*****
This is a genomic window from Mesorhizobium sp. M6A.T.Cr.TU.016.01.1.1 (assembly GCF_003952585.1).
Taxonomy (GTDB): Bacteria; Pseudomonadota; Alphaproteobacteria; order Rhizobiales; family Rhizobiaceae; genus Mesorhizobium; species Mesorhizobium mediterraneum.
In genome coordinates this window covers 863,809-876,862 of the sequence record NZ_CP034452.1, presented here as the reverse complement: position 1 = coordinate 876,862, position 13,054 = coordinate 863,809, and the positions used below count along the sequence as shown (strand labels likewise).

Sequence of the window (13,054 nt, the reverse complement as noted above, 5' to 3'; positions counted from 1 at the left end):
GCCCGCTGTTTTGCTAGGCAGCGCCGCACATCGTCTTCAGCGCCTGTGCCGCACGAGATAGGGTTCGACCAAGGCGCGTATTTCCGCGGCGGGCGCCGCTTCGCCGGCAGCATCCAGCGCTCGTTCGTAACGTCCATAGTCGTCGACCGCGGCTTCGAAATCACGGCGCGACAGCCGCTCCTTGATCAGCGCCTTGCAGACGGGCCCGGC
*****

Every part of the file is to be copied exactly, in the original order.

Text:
This is a genomic window from Mesorhizobium sp. M6A.T.Cr.TU.016.01.1.1 (assembly GCF_003952585.1).
Taxonomy (GTDB): Bacteria; Pseudomonadota; Alphaproteobacteria; order Rhizobiales; family Rhizobiaceae; genus Mesorhizobium; species Mesorhizobium mediterraneum.
In genome coordinates this window covers 863,809-876,862 of the sequence record NZ_CP034452.1, presented here as the reverse complement: position 1 = coordinate 876,862, position 13,054 = coordinate 863,809, and the positions used below count along the sequence as shown (strand labels likewise).

Sequence of the window (13,054 nt, the reverse complement as noted above, 5' to 3'; positions counted from 1 at the left end):
GCCCGCTGTTTTGCTAGGCAGCGCCGCACATCGTCTTCAGCGCCTGTGCCGCACGAGATAGGGTTCGACCAAGGCGCGTATTTCCGCGGCGGGCGCCGCTTCGCCGGCAGCATCCAGCGCTCGTTCGTAACGTCCATAGTCGTCGACCGCGGCTTCGAAATCACGGCGCGACAGCCGCTCCTTGATCAGCGCCTTGCAGACGGGCCCGGC